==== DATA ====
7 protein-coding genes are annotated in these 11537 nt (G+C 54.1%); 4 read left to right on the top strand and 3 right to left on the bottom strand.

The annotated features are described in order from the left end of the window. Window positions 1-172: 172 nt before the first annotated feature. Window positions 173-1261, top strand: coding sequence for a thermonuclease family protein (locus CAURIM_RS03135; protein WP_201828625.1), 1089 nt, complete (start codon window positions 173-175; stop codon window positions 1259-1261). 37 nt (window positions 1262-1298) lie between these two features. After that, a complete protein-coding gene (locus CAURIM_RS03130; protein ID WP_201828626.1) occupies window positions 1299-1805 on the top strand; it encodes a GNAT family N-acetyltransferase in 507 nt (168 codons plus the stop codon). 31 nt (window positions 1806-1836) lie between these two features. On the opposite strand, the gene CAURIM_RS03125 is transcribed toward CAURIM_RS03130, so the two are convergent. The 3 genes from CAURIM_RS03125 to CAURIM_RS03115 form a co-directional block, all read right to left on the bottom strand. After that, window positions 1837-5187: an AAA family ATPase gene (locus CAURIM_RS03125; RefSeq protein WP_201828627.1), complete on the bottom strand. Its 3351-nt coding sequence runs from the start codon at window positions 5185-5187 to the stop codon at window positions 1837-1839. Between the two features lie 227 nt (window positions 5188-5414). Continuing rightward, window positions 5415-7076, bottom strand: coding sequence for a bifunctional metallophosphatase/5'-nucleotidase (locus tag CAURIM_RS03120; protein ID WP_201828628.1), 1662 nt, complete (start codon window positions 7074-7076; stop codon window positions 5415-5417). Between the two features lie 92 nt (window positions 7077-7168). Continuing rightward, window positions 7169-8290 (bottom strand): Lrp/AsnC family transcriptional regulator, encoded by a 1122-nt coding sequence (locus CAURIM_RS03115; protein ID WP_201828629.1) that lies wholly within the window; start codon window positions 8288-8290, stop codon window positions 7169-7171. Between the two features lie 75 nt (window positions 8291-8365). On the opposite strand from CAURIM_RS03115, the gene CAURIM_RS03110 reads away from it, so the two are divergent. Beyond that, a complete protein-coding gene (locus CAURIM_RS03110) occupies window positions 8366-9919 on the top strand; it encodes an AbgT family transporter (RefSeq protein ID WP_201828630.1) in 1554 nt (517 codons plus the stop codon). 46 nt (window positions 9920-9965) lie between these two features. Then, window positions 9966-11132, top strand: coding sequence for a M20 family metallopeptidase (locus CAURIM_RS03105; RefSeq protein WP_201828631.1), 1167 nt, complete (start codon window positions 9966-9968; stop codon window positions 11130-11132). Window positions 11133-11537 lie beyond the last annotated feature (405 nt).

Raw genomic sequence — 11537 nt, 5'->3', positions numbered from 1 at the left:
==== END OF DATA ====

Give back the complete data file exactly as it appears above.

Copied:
7 protein-coding genes are annotated in these 11537 nt (G+C 54.1%); 4 read left to right on the top strand and 3 right to left on the bottom strand.

The annotated features are described in order from the left end of the window. Window positions 1-172: 172 nt before the first annotated feature. Window positions 173-1261, top strand: coding sequence for a thermonuclease family protein (locus CAURIM_RS03135; protein WP_201828625.1), 1089 nt, complete (start codon window positions 173-175; stop codon window positions 1259-1261). 37 nt (window positions 1262-1298) lie between these two features. After that, a complete protein-coding gene (locus CAURIM_RS03130; protein ID WP_201828626.1) occupies window positions 1299-1805 on the top strand; it encodes a GNAT family N-acetyltransferase in 507 nt (168 codons plus the stop codon). 31 nt (window positions 1806-1836) lie between these two features. On the opposite strand, the gene CAURIM_RS03125 is transcribed toward CAURIM_RS03130, so the two are convergent. The 3 genes from CAURIM_RS03125 to CAURIM_RS03115 form a co-directional block, all read right to left on the bottom strand. After that, window positions 1837-5187: an AAA family ATPase gene (locus CAURIM_RS03125; RefSeq protein WP_201828627.1), complete on the bottom strand. Its 3351-nt coding sequence runs from the start codon at window positions 5185-5187 to the stop codon at window positions 1837-1839. Between the two features lie 227 nt (window positions 5188-5414). Continuing rightward, window positions 5415-7076, bottom strand: coding sequence for a bifunctional metallophosphatase/5'-nucleotidase (locus tag CAURIM_RS03120; protein ID WP_201828628.1), 1662 nt, complete (start codon window positions 7074-7076; stop codon window positions 5415-5417). Between the two features lie 92 nt (window positions 7077-7168). Continuing rightward, window positions 7169-8290 (bottom strand): Lrp/AsnC family transcriptional regulator, encoded by a 1122-nt coding sequence (locus CAURIM_RS03115; protein ID WP_201828629.1) that lies wholly within the window; start codon window positions 8288-8290, stop codon window positions 7169-7171. Between the two features lie 75 nt (window positions 8291-8365). On the opposite strand from CAURIM_RS03115, the gene CAURIM_RS03110 reads away from it, so the two are divergent. Beyond that, a complete protein-coding gene (locus CAURIM_RS03110) occupies window positions 8366-9919 on the top strand; it encodes an AbgT family transporter (RefSeq protein ID WP_201828630.1) in 1554 nt (517 codons plus the stop codon). 46 nt (window positions 9920-9965) lie between these two features. Then, window positions 9966-11132, top strand: coding sequence for a M20 family metallopeptidase (locus CAURIM_RS03105; RefSeq protein WP_201828631.1), 1167 nt, complete (start codon window positions 9966-9968; stop codon window positions 11130-11132). Window positions 11133-11537 lie beyond the last annotated feature (405 nt).

Raw genomic sequence — 11537 nt, 5'->3', positions numbered from 1 at the left: